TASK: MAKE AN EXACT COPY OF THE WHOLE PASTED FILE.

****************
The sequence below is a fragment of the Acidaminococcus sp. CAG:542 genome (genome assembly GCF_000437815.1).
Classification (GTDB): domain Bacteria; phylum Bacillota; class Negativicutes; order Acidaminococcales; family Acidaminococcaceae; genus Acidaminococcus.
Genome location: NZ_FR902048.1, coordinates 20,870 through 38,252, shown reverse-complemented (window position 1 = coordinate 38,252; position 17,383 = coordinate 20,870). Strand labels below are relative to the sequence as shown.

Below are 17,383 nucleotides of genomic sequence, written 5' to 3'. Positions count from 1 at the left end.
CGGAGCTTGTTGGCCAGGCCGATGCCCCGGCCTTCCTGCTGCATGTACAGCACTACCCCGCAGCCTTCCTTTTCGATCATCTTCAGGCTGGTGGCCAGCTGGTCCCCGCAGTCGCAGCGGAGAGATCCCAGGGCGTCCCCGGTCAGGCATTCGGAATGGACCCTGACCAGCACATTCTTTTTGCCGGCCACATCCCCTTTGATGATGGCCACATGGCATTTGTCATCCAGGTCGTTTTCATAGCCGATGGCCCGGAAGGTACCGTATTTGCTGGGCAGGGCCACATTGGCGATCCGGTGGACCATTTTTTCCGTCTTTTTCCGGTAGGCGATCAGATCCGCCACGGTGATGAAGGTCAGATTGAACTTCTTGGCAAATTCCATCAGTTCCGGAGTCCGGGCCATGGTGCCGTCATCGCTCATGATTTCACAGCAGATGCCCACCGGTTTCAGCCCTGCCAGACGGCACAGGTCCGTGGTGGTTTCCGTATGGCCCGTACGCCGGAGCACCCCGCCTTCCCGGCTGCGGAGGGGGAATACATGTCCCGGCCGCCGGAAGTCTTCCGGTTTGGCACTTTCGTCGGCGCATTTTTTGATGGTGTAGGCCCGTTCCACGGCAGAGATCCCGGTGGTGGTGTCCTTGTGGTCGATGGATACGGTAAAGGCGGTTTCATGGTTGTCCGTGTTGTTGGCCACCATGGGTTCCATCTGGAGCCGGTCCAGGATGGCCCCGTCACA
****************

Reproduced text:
The sequence below is a fragment of the Acidaminococcus sp. CAG:542 genome (genome assembly GCF_000437815.1).
Classification (GTDB): domain Bacteria; phylum Bacillota; class Negativicutes; order Acidaminococcales; family Acidaminococcaceae; genus Acidaminococcus.
Genome location: NZ_FR902048.1, coordinates 20,870 through 38,252, shown reverse-complemented (window position 1 = coordinate 38,252; position 17,383 = coordinate 20,870). Strand labels below are relative to the sequence as shown.

Below are 17,383 nucleotides of genomic sequence, written 5' to 3'. Positions count from 1 at the left end.
CGGAGCTTGTTGGCCAGGCCGATGCCCCGGCCTTCCTGCTGCATGTACAGCACTACCCCGCAGCCTTCCTTTTCGATCATCTTCAGGCTGGTGGCCAGCTGGTCCCCGCAGTCGCAGCGGAGAGATCCCAGGGCGTCCCCGGTCAGGCATTCGGAATGGACCCTGACCAGCACATTCTTTTTGCCGGCCACATCCCCTTTGATGATGGCCACATGGCATTTGTCATCCAGGTCGTTTTCATAGCCGATGGCCCGGAAGGTACCGTATTTGCTGGGCAGGGCCACATTGGCGATCCGGTGGACCATTTTTTCCGTCTTTTTCCGGTAGGCGATCAGATCCGCCACGGTGATGAAGGTCAGATTGAACTTCTTGGCAAATTCCATCAGTTCCGGAGTCCGGGCCATGGTGCCGTCATCGCTCATGATTTCACAGCAGATGCCCACCGGTTTCAGCCCTGCCAGACGGCACAGGTCCGTGGTGGTTTCCGTATGGCCCGTACGCCGGAGCACCCCGCCTTCCCGGCTGCGGAGGGGGAATACATGTCCCGGCCGCCGGAAGTCTTCCGGTTTGGCACTTTCGTCGGCGCATTTTTTGATGGTGTAGGCCCGTTCCACGGCAGAGATCCCGGTGGTGGTGTCCTTGTGGTCGATGGATACGGTAAAGGCGGTTTCATGGTTGTCCGTGTTGTTGGCCACCATGGGTTCCATCTGGAGCCGGTCCAGGATGGCCCCGTCACA